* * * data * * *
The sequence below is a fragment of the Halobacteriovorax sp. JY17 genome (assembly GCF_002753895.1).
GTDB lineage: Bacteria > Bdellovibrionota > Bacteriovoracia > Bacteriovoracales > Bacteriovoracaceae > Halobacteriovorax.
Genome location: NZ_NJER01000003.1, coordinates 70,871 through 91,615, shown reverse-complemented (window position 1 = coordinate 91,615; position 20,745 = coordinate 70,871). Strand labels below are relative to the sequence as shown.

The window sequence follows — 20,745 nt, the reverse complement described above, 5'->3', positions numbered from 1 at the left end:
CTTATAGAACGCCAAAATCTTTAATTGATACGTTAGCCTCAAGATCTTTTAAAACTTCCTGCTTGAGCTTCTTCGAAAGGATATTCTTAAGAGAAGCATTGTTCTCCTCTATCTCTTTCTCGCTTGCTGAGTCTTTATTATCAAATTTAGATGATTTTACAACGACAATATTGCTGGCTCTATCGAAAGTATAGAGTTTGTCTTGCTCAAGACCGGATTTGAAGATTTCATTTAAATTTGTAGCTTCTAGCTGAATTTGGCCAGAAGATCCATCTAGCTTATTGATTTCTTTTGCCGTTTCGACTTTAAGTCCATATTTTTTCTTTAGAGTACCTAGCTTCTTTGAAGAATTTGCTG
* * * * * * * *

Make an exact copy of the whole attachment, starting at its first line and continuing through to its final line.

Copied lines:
The sequence below is a fragment of the Halobacteriovorax sp. JY17 genome (assembly GCF_002753895.1).
GTDB lineage: Bacteria > Bdellovibrionota > Bacteriovoracia > Bacteriovoracales > Bacteriovoracaceae > Halobacteriovorax.
Genome location: NZ_NJER01000003.1, coordinates 70,871 through 91,615, shown reverse-complemented (window position 1 = coordinate 91,615; position 20,745 = coordinate 70,871). Strand labels below are relative to the sequence as shown.

The window sequence follows — 20,745 nt, the reverse complement described above, 5'->3', positions numbered from 1 at the left end:
CTTATAGAACGCCAAAATCTTTAATTGATACGTTAGCCTCAAGATCTTTTAAAACTTCCTGCTTGAGCTTCTTCGAAAGGATATTCTTAAGAGAAGCATTGTTCTCCTCTATCTCTTTCTCGCTTGCTGAGTCTTTATTATCAAATTTAGATGATTTTACAACGACAATATTGCTGGCTCTATCGAAAGTATAGAGTTTGTCTTGCTCAAGACCGGATTTGAAGATTTCATTTAAATTTGTAGCTTCTAGCTGAATTTGGCCAGAAGATCCATCTAGCTTATTGATTTCTTTTGCCGTTTCGACTTTAAGTCCATATTTTTTCTTTAGAGTACCTAGCTTCTTTGAAGAATTTGCTG